As far as verifying the quality of the code and ensuring that no security holes are introduced... I think that we can follow the model that many other open source applications have utilized. As long as enough people are actively working on the project, you will be able to quickly identify bugs and keep the quality up.

You would only have a few trusted individuals who are "committers" on the project. It is their responsibility to review any code submissions, ensure standards are met, and test are written before their changes are merged into the main part of the code base... otherwise the changes are rejected. This ensures that only small, incremental changes are made by "unknown" contributors and larger, global changes can really only be made by committers. Individuals who gain a reputation for good, quality code can be upgraded to a committer role, while those who have questionable contributions can be demoted so that all submissions are scrutinized more closely.

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Postby russellhltn » Tue Jun 12, 2007 2:39 pm

As for testing - expanding on my idea of the test ward/stake, how about test membership record numbers and test logins to LUWS? The logins can be shared among testers allowing multiple people to test the different roles. Done right I think we can run the test on a live system without messing up the real data. We just have to be careful about move-in and move-outs that they don't go to real units.

Then again, how does the church test their back-ends? Do they have a membership system testbed?

Oh, and those test units: Ward Unit #108, Stake Unit #2224445.

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Postby brado426 » Tue Jun 12, 2007 3:03 pm

What about creating test Web Services that are somehow made available only to developers via the Internet (perhaps anyone that has an account with a custom access level on this message board?) The Web Services contain fake test data, but are otherwise identical to the Web Services that are used internally by Church systems. Perhaps a website could be created that displayed committed data (for testing purposes).

This way, applications could be developed and tested outside of the Church infrastructure, but would, in theory, function properly once they were brought internally and pointed to the internal Web Services.

Brad O.

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Postby JamesAnderson » Tue Jun 12, 2007 5:27 pm

I have an idea or two as well.

There could be three open test periods once the development is close to release.

1. Final alpha: At Church headquarters, using Church employees and department volunteers.

2. First beta: Outside (this community) developers.

3. Second beta: Outside: This community and actual priesthood leaders and others who might wish to communicate with computer skills to simulate what happens when new people are called and have to interact with the system, typically for the first time or after some time with new updates. An update to the code should be done during the beta to similate how to debug on the fly for actual users who encounter problems using the system.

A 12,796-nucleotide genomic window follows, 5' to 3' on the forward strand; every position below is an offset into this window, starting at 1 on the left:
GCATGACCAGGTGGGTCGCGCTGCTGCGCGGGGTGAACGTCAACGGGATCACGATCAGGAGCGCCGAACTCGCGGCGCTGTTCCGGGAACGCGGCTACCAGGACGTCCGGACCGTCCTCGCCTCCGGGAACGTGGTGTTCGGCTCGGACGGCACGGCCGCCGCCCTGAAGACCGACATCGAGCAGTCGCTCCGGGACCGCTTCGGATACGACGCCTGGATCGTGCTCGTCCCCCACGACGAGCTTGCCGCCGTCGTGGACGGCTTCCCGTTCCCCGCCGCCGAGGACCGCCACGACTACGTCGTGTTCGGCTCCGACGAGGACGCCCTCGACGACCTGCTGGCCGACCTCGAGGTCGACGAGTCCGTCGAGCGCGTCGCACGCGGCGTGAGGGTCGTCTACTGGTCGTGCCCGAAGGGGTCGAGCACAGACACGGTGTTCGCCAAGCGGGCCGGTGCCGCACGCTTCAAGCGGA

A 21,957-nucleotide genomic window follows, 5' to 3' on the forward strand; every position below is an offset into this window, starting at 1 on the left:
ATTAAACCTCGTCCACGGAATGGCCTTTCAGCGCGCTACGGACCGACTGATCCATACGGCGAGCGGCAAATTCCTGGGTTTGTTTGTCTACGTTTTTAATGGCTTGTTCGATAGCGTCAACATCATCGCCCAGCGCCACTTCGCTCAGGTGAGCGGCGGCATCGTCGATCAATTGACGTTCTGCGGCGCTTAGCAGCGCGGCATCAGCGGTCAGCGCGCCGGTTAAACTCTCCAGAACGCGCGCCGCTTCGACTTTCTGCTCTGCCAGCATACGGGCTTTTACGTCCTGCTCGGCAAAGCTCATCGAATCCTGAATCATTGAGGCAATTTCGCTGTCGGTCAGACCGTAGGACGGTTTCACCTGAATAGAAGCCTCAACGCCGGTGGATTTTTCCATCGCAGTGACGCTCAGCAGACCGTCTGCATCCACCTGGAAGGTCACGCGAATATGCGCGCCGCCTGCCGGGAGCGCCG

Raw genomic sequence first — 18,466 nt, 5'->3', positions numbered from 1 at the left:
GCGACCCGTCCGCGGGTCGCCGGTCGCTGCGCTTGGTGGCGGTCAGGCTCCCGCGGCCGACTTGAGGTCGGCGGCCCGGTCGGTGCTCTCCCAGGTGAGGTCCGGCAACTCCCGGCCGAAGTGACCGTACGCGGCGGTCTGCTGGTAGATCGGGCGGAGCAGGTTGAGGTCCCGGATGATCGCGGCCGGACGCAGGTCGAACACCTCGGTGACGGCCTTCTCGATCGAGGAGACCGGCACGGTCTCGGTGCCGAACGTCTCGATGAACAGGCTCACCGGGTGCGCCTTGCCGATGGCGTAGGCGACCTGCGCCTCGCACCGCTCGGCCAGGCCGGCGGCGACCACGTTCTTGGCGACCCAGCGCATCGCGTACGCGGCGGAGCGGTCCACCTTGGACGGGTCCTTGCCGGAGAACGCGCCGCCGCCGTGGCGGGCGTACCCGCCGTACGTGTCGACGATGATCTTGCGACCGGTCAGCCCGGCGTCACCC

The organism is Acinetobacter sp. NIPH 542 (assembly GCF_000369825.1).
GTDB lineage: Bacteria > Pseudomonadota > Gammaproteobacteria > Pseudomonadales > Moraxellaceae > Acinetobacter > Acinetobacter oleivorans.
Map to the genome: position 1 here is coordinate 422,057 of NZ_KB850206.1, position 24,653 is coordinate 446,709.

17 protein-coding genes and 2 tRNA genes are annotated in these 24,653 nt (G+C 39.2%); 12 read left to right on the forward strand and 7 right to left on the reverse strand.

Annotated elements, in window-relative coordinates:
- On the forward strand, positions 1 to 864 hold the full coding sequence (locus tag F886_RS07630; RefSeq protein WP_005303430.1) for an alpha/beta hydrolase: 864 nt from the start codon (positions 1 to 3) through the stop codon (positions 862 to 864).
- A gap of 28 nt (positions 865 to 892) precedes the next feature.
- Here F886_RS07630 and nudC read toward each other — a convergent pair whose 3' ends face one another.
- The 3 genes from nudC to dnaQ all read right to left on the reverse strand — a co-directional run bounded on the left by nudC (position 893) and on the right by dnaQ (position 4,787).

In all three cases several things would be happening: The test units would have move-ins and move-outs and leadership changes and that last one would be accelerated more than you would have in a normal ward or stake. Maybe people in the community could play the role of the 'leaders' that are called and released, as some of those here like myself are serving in various leadership positions that relate to all of this. Even that could help make the final product ready for prime time.

Any thoughts?.

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Postby mkmurray » Tue Jun 12, 2007 7:55 pm

By the way, Tom, this is really exciting news!

tomw wrote:How do we securely integrate this into internal systems here at the Church that are currently under development without exposing sensitive and critical data to the community. If we provide API's or other Web services to integrate into these systems, do we expose the Church and the privacy of the data to people wanting to use those API's for non-approved purposes?
I understand what you're asking, but yet I don't think I am grasping all of the concerns...Are you speaking about security vunerabilities of the data itself, exposure of internal Church systems, or maybe both? If it's the data, what type of data might be passing through the app of a secure nature? If Church systems, are we talking solely about databases, or does it go further than that? If I can get a better idea of the concerns here, I might have some decent comments to contribute...Thanks.

tomw wrote:What roles should the community play? (Development, Documentation, User Interaction, QA, Project Management, others I'm missing). How would we handle these roles. It is easy to say "all of these" but how would we do that? How do we have a community project manage the app, for example?

Ya know, I think "all of these" might be the right answer though (perhaps with the exception of "Project Management," that might be best left to Church employees). But I really do think we have a diverse enough crowd here to merit such diversity in community roles. Everyone here knows there strengths, time constraints, preferences, etc. There are some here that just love to develop no matter what it is; others may love to try and find the bugs in the system and even have access to automated tools to facilitate QA; I have even seen a few posts on the forum of those who love to help improve the documentation. Perhaps we open the choice of roles to the user, allowing each volunteer to take on up to 2 or 3 roles. Another option would be to have some questionare describing skill sets and experiences, and allow Church employees to assign roles as deemed appropriate (I have a feeling it might get weighted heavily toward the "Developer" role, and it may take some encouraging from Church employees to get some to take on some other roles).


One thing I would like to say is that I really appreciate what the newly created User Interaction team at the Church has done with the updated look-and-feel of all Church sites. I think some cooperation and/or guidance from that team would be terrific. I really like what brado426 has done so far, and I think it would be neat to have it fit right in with the look of other Church sites.